Tuesday, May 28, 2013

Prompt: How much are your memories worth?

Paul stepped nervously into the pawn shop. He’d never been before, and he’d heard the rumors. It wasn't at all what he expected. Clean and well lit, there were display tables around the edges, leaving space for the reclining chair in one corner. A lanky guy about his age lay in the chair, one arm thrown over his eyes, the other stretched out to the side. Paul took in the enormous man holding the arm and thought about turning around and walking back out.

The giant looked up and smiled at Paul, and it was clear he understood Paul’s uncertainty. “What can I do for you, kid?” He asked in a warm voice. Paul shrugged and shoved his hands in his pockets. The man nodded and said, “Wait a minute, we’re almost done here.”

He held a small rectangular device against the young man’s arm, and after a moment, he thumbed a button and set it aside, laying the arm back in the guy’s lap. “Okay, Joe. Take a minute. You know you get dizzy when you jump up too fast.”

The guy in the chair lifted his other arm away from his face and sat up. He looked over to Paul and gave a spacey smile. “No way, man, I’m all good. Got places to go, now you hooked me up.”

The giant shook his head. “Okay, okay, Joe. Take it easy. Try not to spend it all in one place. I can’t take more until, um, Monday. So you got to get through the weekend.”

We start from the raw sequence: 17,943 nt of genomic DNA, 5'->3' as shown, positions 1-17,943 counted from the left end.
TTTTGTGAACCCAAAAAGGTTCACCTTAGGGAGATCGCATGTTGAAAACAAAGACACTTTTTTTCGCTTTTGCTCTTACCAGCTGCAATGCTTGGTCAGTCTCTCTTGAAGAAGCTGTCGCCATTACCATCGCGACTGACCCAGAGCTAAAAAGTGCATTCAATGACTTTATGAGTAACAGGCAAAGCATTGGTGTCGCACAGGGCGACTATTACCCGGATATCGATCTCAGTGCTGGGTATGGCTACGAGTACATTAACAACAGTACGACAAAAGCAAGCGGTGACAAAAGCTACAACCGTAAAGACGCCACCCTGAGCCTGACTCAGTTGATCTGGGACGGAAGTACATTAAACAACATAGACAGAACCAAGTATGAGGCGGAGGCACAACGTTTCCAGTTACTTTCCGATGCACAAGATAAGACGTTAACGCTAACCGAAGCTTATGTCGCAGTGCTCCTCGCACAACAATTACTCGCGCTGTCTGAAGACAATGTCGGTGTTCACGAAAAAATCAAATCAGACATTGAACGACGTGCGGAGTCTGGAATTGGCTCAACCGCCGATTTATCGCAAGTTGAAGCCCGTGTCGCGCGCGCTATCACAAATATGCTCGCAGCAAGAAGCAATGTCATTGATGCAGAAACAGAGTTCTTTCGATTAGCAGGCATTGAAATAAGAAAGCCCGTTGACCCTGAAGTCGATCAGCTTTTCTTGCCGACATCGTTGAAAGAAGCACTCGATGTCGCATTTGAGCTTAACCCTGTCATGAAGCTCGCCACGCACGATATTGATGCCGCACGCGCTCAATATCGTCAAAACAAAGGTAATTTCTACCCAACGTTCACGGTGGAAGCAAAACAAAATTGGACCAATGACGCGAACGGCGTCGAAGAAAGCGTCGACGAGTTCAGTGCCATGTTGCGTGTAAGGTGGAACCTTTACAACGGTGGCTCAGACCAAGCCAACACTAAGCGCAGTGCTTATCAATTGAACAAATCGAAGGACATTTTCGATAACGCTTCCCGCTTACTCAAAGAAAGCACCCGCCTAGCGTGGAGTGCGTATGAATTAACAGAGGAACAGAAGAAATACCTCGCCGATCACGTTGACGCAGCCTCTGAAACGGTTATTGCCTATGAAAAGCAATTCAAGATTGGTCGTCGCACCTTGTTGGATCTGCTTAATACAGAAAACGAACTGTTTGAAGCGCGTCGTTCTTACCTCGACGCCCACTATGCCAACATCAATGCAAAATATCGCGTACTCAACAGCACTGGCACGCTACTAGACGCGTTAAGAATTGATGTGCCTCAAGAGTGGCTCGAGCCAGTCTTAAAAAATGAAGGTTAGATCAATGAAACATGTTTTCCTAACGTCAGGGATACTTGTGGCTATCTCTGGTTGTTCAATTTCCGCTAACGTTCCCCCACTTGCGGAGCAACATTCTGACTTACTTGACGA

Joe jumped out of the chair and wobbled a little as he headed for the door. The giant called after him, “Joe? Don’t go to any of those junk shops. They won’t give you as good a deal anyway, and they don’t take care of you!”

Joe waved airily and pulled the door open with more strength than was needed, stumbling back with a giggle as he careened outside.

The giant waved Paul over. “Come on. First time, huh? I can always tell. Don’t worry, it don’t hurt, I’m the best in the biz.”

Paul sat down in the chair, fighting his anxiety. “Um, is it going to make me high or something?”

The giant laughed.  “You mean like Joe? Naw, he’s an addict. He came in like that. If anything, it will relax you. Now, let’s see what you got.”

Paul looked up in surprise. “You mean, you can see it?”

“Sure. How else could I price it for you? Don’t worry, it's easy – I just run the scanner--” he held up the little box “—over your arm, and it gives me a preview of the memory you’re selling.”

“How does it know which one?”

The giant raised an eyebrow. “Well, you got to hold it right in front of your mind, of course. But you can see the preview too and let me know it’s the right one. Most folks don’t really care, anyway.”

Paul flinched a little. He wasn’t sure he wanted to do this, after all. The giant seemed to understand and sat quietly until Paul sat in the chair and rolled up his sleeve. He took Paul’s hand and stretched out his arm, rolling it up so he could hold the scanner over his tricep. He ran the scanner for a moment, and Paul watched curiously. He didn’t feel anything, actually, except cautious relief.

The giant pursed his lips and put the scanner down. He sat for a minute, looking at the ceiling without saying anything, Paul was starting to wonder what was wrong when he spoke. “Son, you need to take that to the bank. I’m going to give you a name to ask for. She’ll take good care of you.”